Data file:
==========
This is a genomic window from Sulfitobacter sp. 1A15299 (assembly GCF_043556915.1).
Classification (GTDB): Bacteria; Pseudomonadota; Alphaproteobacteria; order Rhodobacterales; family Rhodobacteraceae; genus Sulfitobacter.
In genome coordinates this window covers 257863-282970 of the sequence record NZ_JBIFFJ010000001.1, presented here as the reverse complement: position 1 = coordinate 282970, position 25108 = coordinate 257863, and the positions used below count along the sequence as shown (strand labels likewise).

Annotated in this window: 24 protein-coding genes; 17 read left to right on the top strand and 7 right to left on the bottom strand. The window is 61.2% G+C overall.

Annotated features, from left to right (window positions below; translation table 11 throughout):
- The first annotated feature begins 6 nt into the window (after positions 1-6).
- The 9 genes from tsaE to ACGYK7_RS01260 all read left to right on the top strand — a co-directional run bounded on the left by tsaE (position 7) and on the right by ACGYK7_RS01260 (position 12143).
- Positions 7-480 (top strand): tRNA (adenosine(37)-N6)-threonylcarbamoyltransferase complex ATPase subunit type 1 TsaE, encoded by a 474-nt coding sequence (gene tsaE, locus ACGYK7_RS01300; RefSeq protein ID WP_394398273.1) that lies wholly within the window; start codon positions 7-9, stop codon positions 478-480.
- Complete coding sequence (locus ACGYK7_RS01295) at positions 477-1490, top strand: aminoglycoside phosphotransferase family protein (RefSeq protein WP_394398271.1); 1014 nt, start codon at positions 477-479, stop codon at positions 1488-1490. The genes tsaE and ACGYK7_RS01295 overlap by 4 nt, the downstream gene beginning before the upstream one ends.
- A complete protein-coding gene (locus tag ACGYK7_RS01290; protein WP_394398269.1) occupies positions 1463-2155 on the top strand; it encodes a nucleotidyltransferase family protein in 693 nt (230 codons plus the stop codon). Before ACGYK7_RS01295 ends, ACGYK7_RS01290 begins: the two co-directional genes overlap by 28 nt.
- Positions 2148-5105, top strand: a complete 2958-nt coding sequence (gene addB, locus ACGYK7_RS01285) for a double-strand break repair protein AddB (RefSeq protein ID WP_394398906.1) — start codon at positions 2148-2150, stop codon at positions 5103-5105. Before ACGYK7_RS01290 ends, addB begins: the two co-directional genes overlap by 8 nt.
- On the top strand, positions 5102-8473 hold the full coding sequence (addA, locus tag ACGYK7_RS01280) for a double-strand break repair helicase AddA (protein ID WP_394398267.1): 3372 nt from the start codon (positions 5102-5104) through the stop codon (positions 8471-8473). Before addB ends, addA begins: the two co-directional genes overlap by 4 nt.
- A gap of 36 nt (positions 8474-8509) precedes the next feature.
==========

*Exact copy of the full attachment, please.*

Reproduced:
This is a genomic window from Sulfitobacter sp. 1A15299 (assembly GCF_043556915.1).
Classification (GTDB): Bacteria; Pseudomonadota; Alphaproteobacteria; order Rhodobacterales; family Rhodobacteraceae; genus Sulfitobacter.
In genome coordinates this window covers 257863-282970 of the sequence record NZ_JBIFFJ010000001.1, presented here as the reverse complement: position 1 = coordinate 282970, position 25108 = coordinate 257863, and the positions used below count along the sequence as shown (strand labels likewise).

Annotated in this window: 24 protein-coding genes; 17 read left to right on the top strand and 7 right to left on the bottom strand. The window is 61.2% G+C overall.

Annotated features, from left to right (window positions below; translation table 11 throughout):
- The first annotated feature begins 6 nt into the window (after positions 1-6).
- The 9 genes from tsaE to ACGYK7_RS01260 all read left to right on the top strand — a co-directional run bounded on the left by tsaE (position 7) and on the right by ACGYK7_RS01260 (position 12143).
- Positions 7-480 (top strand): tRNA (adenosine(37)-N6)-threonylcarbamoyltransferase complex ATPase subunit type 1 TsaE, encoded by a 474-nt coding sequence (gene tsaE, locus ACGYK7_RS01300; RefSeq protein ID WP_394398273.1) that lies wholly within the window; start codon positions 7-9, stop codon positions 478-480.
- Complete coding sequence (locus ACGYK7_RS01295) at positions 477-1490, top strand: aminoglycoside phosphotransferase family protein (RefSeq protein WP_394398271.1); 1014 nt, start codon at positions 477-479, stop codon at positions 1488-1490. The genes tsaE and ACGYK7_RS01295 overlap by 4 nt, the downstream gene beginning before the upstream one ends.
- A complete protein-coding gene (locus tag ACGYK7_RS01290; protein WP_394398269.1) occupies positions 1463-2155 on the top strand; it encodes a nucleotidyltransferase family protein in 693 nt (230 codons plus the stop codon). Before ACGYK7_RS01295 ends, ACGYK7_RS01290 begins: the two co-directional genes overlap by 28 nt.
- Positions 2148-5105, top strand: a complete 2958-nt coding sequence (gene addB, locus ACGYK7_RS01285) for a double-strand break repair protein AddB (RefSeq protein ID WP_394398906.1) — start codon at positions 2148-2150, stop codon at positions 5103-5105. Before ACGYK7_RS01290 ends, addB begins: the two co-directional genes overlap by 8 nt.
- On the top strand, positions 5102-8473 hold the full coding sequence (addA, locus tag ACGYK7_RS01280) for a double-strand break repair helicase AddA (protein ID WP_394398267.1): 3372 nt from the start codon (positions 5102-5104) through the stop codon (positions 8471-8473). Before addB ends, addA begins: the two co-directional genes overlap by 4 nt.
- A gap of 36 nt (positions 8474-8509) precedes the next feature.